Members of the genus Ceropegia are characterized by tubular
flowers specially adapted for the temporary capture of insects for
pollination purposes. The variety of structures and hairs, the coloration
and the pollination strategies make this a fascinating group of
Ceropegia woodii is probably the best-known climbing house
plant from South Africa and is cultivated world-wide as a container
plant. It produces tubers above ground that make it easy to reproduce
vegetatively. In contrast, C. ampliata produces fleshy roots
from a rootstock. Although C. ampliata has flowers at least
three times longer and about four times as wide, like most other
ceropegias, it is seldom cultivated and is grown mainly by collectors.
Auriol Batten (1988) has illustrated this exquisite plant magnificently
in her book Flowers of southern Africa.
Ceropegia ampliata is a perennial twiner or scrambler with
a succulent stem arising from a fleshy, tuberous rootstock. Plants
occasionally branch at the nodes and can grow up to 2 m and more
in length. The stems are hairless and sometimes have longitudinal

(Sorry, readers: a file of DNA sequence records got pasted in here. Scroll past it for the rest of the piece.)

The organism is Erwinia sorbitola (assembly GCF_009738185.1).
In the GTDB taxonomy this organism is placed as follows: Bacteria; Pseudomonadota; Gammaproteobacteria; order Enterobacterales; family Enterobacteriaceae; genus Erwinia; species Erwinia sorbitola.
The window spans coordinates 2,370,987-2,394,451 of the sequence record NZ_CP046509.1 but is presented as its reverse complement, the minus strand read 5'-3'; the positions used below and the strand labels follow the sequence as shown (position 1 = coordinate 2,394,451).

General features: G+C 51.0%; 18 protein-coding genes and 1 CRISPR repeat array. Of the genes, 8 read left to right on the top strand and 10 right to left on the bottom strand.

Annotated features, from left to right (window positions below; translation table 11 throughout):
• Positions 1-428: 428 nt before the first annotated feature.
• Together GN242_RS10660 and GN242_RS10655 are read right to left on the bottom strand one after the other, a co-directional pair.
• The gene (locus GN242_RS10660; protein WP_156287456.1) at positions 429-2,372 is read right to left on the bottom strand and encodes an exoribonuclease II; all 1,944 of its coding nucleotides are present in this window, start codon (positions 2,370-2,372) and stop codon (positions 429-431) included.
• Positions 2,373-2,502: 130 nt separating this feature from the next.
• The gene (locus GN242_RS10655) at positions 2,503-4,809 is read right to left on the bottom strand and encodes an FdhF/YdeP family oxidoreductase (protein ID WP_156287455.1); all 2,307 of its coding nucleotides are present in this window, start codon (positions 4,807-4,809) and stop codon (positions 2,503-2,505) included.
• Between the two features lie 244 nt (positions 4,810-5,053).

grooves. The plants have fleshy tuft roots from germinating seed
or fibrous roots form at the nodes where the stem touches the soil
surface. Leaves are borne on terminal growth; they are very small,
up to about 3 mm long, and are lanceolate or heart-shaped. The leaves
are shed early and the stem is the main organ used for photosynthesis.
Flowers are produced at each node, 2-4 together, opening one after
the other. The corolla is tube-shaped, with segments at the end
of the tube. These segments are joined at their tips to form a cage-like
structure. The tube is straight or slightly curved, with an inflation
at the base. The tube is pale green to white or white with green
longitudinal stripes and with a narrow purple band around the mouth
of the basal inflation on the inside. The corolla tube and segments
are 50-70 mm long. Plants flower mainly between December and March.
Fruit bodies (follicles) are rarely produced and are usually green,
sometimes speckled purplish. The follicles are usually in pairs,
but very often only one of them develops and the other is aborted.
Each follicle contains numerous seeds and as the fruit bursts open
when it dries out, the seeds are dispersed by floating on the wind
with their tufts of silky white hairs.
Distribution and habitat
Bushman's pipe is commonly found on dry, stony hillsides, twining
in other vegetation. The plant is found in the Limpopo Province,
Mpumalanga, KwaZulu-Natal, the Eastern Cape and southern parts of
the Western Cape, extending northwards as far as Tanzania. It also
occurs in Madagascar.
Derivation of name and historical aspects